As converters seek to grow their businesses, they are increasingly looking for new printing avenues. Flexible packaging stands out as one, and shrink sleeves is another.
“The use of shrink sleeve labels is definitely growing. As a consumer, you see shrink sleeve labels everywhere,” says George Pinter, partner at Klear Plastic Ventures. “The North American label industry has the infrastructure, technology and materials in place to support this growth now and into the future.”
Leslie Kozar, Avery Dennison’s senior marketing manager, Rapid Roll, states that shrink sleeves provide more real estate for brand messaging, with 360-degree labeling on complex curves. Shrink sleeves generate premium shelf appeal and allow brands to engage with their customers in new ways. In many cases, shrink sleeves are used for new product launches and a means to revitalize existing brands.
“Heat shrink is the fastest growing label technology, predominantly in RTD craft beverage, personal care and household chemicals,” says Kozar. “Shrink sleeve is one of the fastest emerging segments in the label industry, as brands are focusing on redesigning their packaging method for more aesthetically pleasing designs with 360-degree flexibility.”
In the future, Kozar believes shrink sleeves will incorporate tamper-evident and security functionality.
Even though shrink sleeves are most popular in the beverage market, there are suitable applications in a wide range of industries. “It seems shrink sleeves are becoming more popular every year,” notes Mark Hill, senior vice president, R&D, at INX International Ink Co. “I think every application can benefit. From small runs to large national brands, the ease of application and high-speed bottling lines can benefit from sleeves.”
According to AWA Alexander Watson Associates, a variety of materials are used to produce shrink sleeves. PVC accounts for 52% of the materials, while PET-G is the next most popular substrate at 26%. Converters will also use OPS, PP, PP/PO, PE, among others. More and more brands are utilizing shrink sleeves for seasonal labels, VDP jobs with varying art or personalization tokens, and even just-in-time requests–all of which can be facilitated by digital printing.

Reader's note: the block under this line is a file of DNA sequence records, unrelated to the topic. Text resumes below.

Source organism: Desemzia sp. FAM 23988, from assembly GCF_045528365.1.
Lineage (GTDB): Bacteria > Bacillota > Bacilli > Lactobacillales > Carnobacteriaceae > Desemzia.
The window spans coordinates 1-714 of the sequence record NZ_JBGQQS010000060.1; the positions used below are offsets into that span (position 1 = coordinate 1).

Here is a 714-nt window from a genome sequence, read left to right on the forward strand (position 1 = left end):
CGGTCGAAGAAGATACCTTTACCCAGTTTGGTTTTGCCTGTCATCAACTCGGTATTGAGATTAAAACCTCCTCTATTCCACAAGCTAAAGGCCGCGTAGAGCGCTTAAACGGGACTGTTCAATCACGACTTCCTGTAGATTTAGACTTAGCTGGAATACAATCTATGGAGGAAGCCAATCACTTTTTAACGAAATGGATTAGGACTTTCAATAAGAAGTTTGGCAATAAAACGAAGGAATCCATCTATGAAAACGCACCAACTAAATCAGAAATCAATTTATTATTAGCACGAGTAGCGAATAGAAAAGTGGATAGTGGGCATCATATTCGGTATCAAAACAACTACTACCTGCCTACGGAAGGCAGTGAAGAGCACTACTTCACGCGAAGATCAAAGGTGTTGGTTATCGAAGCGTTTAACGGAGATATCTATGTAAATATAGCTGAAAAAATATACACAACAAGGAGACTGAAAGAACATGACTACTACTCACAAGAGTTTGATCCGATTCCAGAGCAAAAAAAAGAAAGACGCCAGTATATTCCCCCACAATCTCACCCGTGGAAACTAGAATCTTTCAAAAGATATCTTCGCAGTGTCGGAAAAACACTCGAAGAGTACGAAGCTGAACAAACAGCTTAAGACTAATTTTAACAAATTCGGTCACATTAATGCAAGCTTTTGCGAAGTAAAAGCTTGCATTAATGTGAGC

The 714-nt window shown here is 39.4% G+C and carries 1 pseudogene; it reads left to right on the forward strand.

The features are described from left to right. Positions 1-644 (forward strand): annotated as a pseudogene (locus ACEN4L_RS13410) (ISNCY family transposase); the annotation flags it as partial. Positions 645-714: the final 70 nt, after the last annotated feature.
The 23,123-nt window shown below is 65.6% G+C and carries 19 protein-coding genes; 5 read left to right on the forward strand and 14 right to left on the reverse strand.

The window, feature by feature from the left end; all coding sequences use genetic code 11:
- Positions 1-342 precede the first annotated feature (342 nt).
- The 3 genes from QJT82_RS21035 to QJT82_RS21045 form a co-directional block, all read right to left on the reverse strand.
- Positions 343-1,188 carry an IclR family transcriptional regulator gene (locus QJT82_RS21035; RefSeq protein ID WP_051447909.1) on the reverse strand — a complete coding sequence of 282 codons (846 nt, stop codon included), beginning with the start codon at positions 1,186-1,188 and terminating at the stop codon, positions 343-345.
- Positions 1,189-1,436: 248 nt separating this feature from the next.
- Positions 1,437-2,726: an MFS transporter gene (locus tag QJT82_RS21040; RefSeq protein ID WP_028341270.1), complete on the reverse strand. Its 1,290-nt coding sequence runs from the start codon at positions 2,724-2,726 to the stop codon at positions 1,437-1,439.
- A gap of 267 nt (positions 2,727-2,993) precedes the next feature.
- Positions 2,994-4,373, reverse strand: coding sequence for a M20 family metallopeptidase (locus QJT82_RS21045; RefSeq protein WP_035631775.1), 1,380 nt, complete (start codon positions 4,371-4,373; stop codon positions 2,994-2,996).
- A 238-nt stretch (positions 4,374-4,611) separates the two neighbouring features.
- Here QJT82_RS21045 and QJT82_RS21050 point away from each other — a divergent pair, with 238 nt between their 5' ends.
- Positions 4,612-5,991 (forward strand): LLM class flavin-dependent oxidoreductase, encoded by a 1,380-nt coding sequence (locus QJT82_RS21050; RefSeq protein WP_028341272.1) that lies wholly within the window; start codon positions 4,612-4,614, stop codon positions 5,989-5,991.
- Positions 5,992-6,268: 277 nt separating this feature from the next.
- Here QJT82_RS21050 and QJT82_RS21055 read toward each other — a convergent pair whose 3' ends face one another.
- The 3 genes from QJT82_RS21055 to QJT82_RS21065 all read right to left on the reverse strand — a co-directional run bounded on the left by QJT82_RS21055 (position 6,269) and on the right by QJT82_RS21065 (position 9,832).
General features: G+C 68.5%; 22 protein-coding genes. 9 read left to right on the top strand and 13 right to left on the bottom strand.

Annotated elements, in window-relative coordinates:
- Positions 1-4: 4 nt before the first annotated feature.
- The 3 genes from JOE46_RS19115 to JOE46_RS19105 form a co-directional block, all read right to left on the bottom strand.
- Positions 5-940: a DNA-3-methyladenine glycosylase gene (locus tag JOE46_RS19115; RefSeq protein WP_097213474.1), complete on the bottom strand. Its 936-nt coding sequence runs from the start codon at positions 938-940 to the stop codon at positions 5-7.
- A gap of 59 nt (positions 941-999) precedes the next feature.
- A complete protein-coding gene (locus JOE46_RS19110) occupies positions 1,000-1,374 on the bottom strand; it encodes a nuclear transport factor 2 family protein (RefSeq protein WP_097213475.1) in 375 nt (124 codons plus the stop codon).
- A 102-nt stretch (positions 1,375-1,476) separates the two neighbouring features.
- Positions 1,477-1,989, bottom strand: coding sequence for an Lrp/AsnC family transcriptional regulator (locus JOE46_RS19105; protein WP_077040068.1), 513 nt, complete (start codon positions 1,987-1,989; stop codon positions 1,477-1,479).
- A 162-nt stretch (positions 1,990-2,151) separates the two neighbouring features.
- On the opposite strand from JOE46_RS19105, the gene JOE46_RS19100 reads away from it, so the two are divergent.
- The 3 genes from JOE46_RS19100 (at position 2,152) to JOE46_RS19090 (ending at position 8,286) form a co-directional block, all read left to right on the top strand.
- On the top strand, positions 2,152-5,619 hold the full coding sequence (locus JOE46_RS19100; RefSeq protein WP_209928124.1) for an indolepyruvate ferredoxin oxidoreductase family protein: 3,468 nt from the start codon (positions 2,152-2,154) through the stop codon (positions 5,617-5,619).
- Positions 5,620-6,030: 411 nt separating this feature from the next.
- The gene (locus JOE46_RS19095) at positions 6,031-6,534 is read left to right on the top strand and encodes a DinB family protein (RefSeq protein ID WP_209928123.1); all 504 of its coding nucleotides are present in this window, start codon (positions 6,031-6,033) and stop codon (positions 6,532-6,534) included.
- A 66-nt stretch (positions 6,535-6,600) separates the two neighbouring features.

The popularity of shrink sleeves is apparent, too. “Walk into any grocery store and you’ll see for yourself just how popular this technology is,” explains Joe Calmese, chief business officer, Mark Andy Digital. “Shrink sleeves are a more realistic option for boutique, craft breweries as the minimums required when printing directly to the can simply don’t exist. There’s typically no need to keep a ridiculous inventory of cans on-hand for these smaller producers, especially when minimums are somewhere in the 100,000 and often have really long lead times.”
As shrink sleeves gain in popularity, the issue of sustainability will only continue to grow. “The biggest trend I’ve seen involves recycling, and making sure bottles and labels can be separated and recovered easily in order for the plastics to be reused,” says Hill.